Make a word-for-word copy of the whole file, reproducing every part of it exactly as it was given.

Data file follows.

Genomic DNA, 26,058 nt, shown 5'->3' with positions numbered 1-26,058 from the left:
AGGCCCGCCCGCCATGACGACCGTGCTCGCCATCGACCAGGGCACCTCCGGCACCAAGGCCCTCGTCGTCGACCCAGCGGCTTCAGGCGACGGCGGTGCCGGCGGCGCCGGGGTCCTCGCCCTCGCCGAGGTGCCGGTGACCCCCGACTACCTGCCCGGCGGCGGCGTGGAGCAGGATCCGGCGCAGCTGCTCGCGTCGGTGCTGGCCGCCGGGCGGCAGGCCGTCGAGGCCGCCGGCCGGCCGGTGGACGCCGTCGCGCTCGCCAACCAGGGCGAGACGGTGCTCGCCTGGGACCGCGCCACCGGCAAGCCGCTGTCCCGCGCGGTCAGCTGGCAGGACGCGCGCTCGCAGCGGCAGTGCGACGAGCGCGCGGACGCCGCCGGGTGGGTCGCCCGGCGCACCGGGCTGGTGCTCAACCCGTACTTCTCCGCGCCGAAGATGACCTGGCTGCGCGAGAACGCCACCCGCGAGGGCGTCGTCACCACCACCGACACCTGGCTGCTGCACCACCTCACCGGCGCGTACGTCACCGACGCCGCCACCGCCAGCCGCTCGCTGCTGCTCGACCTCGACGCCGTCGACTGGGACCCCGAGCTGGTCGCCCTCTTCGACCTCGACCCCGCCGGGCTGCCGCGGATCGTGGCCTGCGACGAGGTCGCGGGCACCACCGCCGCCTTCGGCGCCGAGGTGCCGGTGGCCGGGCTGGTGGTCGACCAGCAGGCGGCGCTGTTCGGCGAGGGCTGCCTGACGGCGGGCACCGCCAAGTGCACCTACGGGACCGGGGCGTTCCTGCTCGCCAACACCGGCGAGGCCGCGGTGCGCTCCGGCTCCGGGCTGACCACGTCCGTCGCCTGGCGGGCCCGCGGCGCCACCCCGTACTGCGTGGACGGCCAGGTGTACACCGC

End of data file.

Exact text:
Genomic DNA, 26,058 nt, shown 5'->3' with positions numbered 1-26,058 from the left:
AGGCCCGCCCGCCATGACGACCGTGCTCGCCATCGACCAGGGCACCTCCGGCACCAAGGCCCTCGTCGTCGACCCAGCGGCTTCAGGCGACGGCGGTGCCGGCGGCGCCGGGGTCCTCGCCCTCGCCGAGGTGCCGGTGACCCCCGACTACCTGCCCGGCGGCGGCGTGGAGCAGGATCCGGCGCAGCTGCTCGCGTCGGTGCTGGCCGCCGGGCGGCAGGCCGTCGAGGCCGCCGGCCGGCCGGTGGACGCCGTCGCGCTCGCCAACCAGGGCGAGACGGTGCTCGCCTGGGACCGCGCCACCGGCAAGCCGCTGTCCCGCGCGGTCAGCTGGCAGGACGCGCGCTCGCAGCGGCAGTGCGACGAGCGCGCGGACGCCGCCGGGTGGGTCGCCCGGCGCACCGGGCTGGTGCTCAACCCGTACTTCTCCGCGCCGAAGATGACCTGGCTGCGCGAGAACGCCACCCGCGAGGGCGTCGTCACCACCACCGACACCTGGCTGCTGCACCACCTCACCGGCGCGTACGTCACCGACGCCGCCACCGCCAGCCGCTCGCTGCTGCTCGACCTCGACGCCGTCGACTGGGACCCCGAGCTGGTCGCCCTCTTCGACCTCGACCCCGCCGGGCTGCCGCGGATCGTGGCCTGCGACGAGGTCGCGGGCACCACCGCCGCCTTCGGCGCCGAGGTGCCGGTGGCCGGGCTGGTGGTCGACCAGCAGGCGGCGCTGTTCGGCGAGGGCTGCCTGACGGCGGGCACCGCCAAGTGCACCTACGGGACCGGGGCGTTCCTGCTCGCCAACACCGGCGAGGCCGCGGTGCGCTCCGGCTCCGGGCTGACCACGTCCGTCGCCTGGCGGGCCCGCGGCGCCACCCCGTACTGCGTGGACGGCCAGGTGTACACCGC